while on the topic....I just began working at Mt. Sinai in NYC and feel confused about the obligation (is it really an obligation?) to join NYSNA. Do you know....? Is joining NYSNA obligatory if I am working amongst -what is considered- a unionized work force? While I will (putting aside my feelings about unions) join if it clearly secures me greater security in my job, I want (perhaps it is wishful thinking) to make an informed decision and not be coerced.

A union rep who came in to speak to the group of nurses recently joining Mt. Sinai told me (I am not convinced that he actually knows what he is talking about) that it is compulsory that I join. Really???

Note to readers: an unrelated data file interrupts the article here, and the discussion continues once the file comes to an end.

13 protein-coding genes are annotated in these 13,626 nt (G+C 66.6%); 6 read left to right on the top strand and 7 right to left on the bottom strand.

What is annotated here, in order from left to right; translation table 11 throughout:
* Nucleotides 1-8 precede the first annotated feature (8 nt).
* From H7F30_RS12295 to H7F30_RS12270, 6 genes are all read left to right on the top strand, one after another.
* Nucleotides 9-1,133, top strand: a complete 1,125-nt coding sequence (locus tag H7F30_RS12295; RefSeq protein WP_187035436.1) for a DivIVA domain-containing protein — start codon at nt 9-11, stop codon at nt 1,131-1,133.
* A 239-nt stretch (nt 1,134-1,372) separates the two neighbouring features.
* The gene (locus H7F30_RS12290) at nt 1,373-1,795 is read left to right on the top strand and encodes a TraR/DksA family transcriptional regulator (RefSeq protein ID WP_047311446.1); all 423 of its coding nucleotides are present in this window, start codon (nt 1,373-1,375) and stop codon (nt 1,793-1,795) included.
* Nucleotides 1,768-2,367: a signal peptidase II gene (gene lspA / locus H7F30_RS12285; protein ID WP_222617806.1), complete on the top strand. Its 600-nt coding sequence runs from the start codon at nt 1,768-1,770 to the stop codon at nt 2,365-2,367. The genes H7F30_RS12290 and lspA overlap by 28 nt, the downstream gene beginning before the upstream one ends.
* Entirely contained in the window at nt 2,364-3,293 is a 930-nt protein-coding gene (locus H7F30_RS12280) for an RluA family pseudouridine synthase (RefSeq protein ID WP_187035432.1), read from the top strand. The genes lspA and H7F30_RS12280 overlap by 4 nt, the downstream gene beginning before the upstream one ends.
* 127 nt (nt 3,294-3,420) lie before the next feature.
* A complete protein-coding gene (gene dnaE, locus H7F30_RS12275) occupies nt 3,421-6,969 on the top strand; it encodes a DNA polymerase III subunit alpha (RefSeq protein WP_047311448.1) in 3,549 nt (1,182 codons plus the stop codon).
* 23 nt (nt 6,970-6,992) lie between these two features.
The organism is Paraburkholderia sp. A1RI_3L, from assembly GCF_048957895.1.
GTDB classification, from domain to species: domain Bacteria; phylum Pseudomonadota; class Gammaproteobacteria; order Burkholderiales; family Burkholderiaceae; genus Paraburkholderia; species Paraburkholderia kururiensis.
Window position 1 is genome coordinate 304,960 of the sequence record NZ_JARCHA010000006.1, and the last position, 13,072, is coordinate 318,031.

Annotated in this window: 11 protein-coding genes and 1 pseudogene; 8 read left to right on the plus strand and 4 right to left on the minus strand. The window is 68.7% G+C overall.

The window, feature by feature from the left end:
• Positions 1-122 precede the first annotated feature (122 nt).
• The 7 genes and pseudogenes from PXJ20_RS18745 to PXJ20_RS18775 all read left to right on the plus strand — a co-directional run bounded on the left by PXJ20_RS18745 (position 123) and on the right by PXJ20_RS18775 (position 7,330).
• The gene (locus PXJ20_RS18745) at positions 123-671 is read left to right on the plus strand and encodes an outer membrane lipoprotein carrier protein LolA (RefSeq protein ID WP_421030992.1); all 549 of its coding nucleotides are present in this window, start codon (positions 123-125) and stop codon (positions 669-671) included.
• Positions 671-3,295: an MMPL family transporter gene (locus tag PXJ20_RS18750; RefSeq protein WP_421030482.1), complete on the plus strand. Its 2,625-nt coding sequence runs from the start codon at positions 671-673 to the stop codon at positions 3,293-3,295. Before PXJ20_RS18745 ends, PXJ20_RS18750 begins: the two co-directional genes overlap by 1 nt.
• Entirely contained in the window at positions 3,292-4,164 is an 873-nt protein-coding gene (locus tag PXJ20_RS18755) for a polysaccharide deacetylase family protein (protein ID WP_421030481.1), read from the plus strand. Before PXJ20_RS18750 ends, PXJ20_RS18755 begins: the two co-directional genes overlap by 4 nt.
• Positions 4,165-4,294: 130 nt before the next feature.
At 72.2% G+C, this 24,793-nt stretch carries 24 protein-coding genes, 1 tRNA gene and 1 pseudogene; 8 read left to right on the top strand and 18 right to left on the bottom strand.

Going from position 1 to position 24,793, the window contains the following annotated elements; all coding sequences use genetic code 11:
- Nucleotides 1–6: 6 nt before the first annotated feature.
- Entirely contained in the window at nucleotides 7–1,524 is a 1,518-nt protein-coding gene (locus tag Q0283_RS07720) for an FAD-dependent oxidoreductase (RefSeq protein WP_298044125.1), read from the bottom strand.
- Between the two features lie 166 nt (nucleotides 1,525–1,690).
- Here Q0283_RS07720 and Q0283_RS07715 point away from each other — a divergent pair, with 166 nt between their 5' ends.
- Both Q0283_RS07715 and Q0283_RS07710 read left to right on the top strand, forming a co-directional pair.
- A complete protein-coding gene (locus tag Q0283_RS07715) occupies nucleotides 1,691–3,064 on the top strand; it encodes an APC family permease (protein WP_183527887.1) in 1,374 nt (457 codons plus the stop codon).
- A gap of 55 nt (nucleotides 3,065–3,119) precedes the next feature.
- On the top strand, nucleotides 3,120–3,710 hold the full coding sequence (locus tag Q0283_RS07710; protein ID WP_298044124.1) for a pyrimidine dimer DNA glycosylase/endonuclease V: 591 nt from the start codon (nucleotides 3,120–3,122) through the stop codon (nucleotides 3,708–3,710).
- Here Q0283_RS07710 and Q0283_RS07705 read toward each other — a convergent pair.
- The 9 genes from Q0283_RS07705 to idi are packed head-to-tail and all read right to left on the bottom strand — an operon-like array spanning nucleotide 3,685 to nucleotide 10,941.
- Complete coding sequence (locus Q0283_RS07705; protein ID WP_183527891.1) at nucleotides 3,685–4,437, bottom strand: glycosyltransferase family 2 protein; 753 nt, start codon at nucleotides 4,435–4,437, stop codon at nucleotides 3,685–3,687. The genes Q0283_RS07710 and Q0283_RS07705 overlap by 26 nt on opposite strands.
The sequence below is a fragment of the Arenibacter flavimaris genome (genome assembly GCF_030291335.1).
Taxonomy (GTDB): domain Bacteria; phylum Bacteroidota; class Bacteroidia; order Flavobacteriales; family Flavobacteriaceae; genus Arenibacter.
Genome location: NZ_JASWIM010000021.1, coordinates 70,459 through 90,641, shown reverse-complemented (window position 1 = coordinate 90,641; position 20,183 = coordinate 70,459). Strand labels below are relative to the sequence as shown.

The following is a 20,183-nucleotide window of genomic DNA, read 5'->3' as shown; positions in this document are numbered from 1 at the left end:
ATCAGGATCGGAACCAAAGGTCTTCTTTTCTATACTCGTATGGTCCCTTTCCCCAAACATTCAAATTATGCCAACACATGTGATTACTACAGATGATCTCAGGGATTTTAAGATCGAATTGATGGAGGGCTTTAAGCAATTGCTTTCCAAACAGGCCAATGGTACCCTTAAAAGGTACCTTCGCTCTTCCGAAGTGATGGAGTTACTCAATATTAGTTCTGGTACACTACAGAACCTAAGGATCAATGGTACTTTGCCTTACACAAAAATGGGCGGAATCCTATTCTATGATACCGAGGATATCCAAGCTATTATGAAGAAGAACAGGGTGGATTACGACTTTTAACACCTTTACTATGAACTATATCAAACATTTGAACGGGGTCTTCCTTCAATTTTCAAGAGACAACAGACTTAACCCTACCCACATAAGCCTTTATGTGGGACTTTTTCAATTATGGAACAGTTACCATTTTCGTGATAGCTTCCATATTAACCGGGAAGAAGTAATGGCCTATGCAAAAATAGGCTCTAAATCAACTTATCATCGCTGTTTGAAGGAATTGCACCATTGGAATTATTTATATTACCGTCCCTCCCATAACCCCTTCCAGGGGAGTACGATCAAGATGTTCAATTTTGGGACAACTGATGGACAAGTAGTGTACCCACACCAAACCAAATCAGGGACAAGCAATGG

mystory, BSN, RN

Specializes in Med/Surg. Has 9 years experience.

Mt. Sinai has a great nurse's union. Your tuition reimbursement and pension plan is one to be envied. I would love to get in there. Typically, you can't choose whether or not to join a union..because you are going to reap the benefits regardless. I have worked in union and non-union hospitals and union yielded far superior working conditions. I currently work at a non-union NS-LIJ hospital and I haven't had a weekend off in months...this is not by choice and with no extra pay. That is one example but I could go on and on. Union dues average about $100/month at most hospitals. You can usually search for the union/hospital contract online and see if suits your preferences. Best of luck!